Not many teenagers are so taken with anything. He may mention to a friend that he got up at “a godforsaken hour” that morning, but doesn’t often talk about it. When he brings friends along, they generally like the hiking and outdoor aspect. But many don’t have his patience, or ability to weather both the physical and mental stress of birding.
Jory is undeterred. He loves what he does. And he looks forward to continuing his work with the Aspetuck Land Trust (he’s on their land management subcommittee).
He may not pursue ornithology as a career. He’s considering science, particularly molecular biology.
But he’ll continue to look for — and listen to — the next species. There are 10,000 in the world.
Scott Smith is an alert “06880” reader, a longtime Westporter and an ardent outdoorsman. He writes:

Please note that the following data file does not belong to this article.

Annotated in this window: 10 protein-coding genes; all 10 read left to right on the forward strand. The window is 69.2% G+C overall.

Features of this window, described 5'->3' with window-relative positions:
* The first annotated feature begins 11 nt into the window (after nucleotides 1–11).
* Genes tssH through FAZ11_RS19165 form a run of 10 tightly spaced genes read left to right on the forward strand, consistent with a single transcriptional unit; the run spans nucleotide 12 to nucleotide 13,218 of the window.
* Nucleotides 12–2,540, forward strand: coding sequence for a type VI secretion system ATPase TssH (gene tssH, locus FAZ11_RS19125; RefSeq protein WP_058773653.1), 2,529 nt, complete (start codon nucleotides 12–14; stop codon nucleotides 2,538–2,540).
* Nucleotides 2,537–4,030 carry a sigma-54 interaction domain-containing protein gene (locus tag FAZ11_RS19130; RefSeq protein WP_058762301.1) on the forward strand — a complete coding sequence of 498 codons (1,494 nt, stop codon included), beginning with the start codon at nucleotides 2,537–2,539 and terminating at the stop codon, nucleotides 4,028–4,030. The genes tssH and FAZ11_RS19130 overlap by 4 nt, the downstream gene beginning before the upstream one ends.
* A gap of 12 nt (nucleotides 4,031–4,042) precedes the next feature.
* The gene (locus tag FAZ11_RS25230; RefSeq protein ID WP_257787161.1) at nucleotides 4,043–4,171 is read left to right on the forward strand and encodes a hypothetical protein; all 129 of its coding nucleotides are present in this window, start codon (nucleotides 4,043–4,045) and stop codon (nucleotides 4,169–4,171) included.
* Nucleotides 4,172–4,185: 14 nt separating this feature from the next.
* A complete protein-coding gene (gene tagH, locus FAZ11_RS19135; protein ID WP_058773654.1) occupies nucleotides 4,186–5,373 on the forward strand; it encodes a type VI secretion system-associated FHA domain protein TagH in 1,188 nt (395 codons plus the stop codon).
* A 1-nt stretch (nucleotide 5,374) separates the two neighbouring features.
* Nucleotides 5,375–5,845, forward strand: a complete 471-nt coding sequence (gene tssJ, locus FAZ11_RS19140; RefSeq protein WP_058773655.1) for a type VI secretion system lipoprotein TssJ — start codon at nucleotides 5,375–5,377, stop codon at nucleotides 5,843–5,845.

If you ask Westporters to comment on our community’s natural charms, chances are most would cite the dazzling string of beaches and coastal places: Compo Beach, Sherwood Mill Pond, Gray’s Creek and Burying Hill. If pressed, they might claims Sherwood Island too.
Others would tout the Saugatuck River, from the fly fishing shallows along Ford Road to the impoundment of Lees Pond, and the tidal stretch through town leading to the mouth at Longshore and Cedar Point. Cockenoe Island gets a shout-out, too, especially from those with the nautical means to visit it.
But plenty of other places across Westport beguile with bucolic beauty. Many of these underappreciated open spaces are in the midst of a welcome renaissance, sparked by renovation efforts from those who love and tend them.
I’m talking about the town parks, preserves, land trusts and wildlife sanctuaries that constitute our remaining inland open spaces. Over the past year or two, I’ve visited quite a few. I always come away thinking how fortunate we are to be able to trod upon them.